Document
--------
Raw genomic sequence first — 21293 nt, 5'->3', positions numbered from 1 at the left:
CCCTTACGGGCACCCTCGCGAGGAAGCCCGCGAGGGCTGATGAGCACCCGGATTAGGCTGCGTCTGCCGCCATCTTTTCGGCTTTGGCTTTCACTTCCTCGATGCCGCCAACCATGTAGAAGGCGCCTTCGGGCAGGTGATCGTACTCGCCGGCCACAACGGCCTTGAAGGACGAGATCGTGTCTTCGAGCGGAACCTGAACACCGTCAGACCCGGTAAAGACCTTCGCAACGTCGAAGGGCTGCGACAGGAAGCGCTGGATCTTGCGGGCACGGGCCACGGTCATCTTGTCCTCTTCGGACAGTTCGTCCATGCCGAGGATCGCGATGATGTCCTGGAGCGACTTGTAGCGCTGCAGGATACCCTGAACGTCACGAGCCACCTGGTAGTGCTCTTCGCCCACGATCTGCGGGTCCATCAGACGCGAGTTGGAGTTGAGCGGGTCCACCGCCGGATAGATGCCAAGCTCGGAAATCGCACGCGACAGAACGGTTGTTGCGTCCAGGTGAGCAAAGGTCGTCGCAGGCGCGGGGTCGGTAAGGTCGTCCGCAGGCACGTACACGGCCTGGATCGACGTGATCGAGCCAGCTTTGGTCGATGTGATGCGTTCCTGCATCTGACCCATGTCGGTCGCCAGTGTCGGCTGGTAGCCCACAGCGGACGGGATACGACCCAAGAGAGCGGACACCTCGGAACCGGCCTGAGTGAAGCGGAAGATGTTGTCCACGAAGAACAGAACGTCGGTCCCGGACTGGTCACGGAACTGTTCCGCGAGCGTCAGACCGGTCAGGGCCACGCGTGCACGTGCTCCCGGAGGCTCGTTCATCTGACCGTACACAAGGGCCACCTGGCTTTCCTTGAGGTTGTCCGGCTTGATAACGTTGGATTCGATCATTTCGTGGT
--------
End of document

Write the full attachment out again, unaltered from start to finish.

Raw genomic sequence first — 21293 nt, 5'->3', positions numbered from 1 at the left:
CCCTTACGGGCACCCTCGCGAGGAAGCCCGCGAGGGCTGATGAGCACCCGGATTAGGCTGCGTCTGCCGCCATCTTTTCGGCTTTGGCTTTCACTTCCTCGATGCCGCCAACCATGTAGAAGGCGCCTTCGGGCAGGTGATCGTACTCGCCGGCCACAACGGCCTTGAAGGACGAGATCGTGTCTTCGAGCGGAACCTGAACACCGTCAGACCCGGTAAAGACCTTCGCAACGTCGAAGGGCTGCGACAGGAAGCGCTGGATCTTGCGGGCACGGGCCACGGTCATCTTGTCCTCTTCGGACAGTTCGTCCATGCCGAGGATCGCGATGATGTCCTGGAGCGACTTGTAGCGCTGCAGGATACCCTGAACGTCACGAGCCACCTGGTAGTGCTCTTCGCCCACGATCTGCGGGTCCATCAGACGCGAGTTGGAGTTGAGCGGGTCCACCGCCGGATAGATGCCAAGCTCGGAAATCGCACGCGACAGAACGGTTGTTGCGTCCAGGTGAGCAAAGGTCGTCGCAGGCGCGGGGTCGGTAAGGTCGTCCGCAGGCACGTACACGGCCTGGATCGACGTGATCGAGCCAGCTTTGGTCGATGTGATGCGTTCCTGCATCTGACCCATGTCGGTCGCCAGTGTCGGCTGGTAGCCCACAGCGGACGGGATACGACCCAAGAGAGCGGACACCTCGGAACCGGCCTGAGTGAAGCGGAAGATGTTGTCCACGAAGAACAGAACGTCGGTCCCGGACTGGTCACGGAACTGTTCCGCGAGCGTCAGACCGGTCAGGGCCACGCGTGCACGTGCTCCCGGAGGCTCGTTCATCTGACCGTACACAAGGGCCACCTGGCTTTCCTTGAGGTTGTCCGGCTTGATAACGTTGGATTCGATCATTTCGTGGT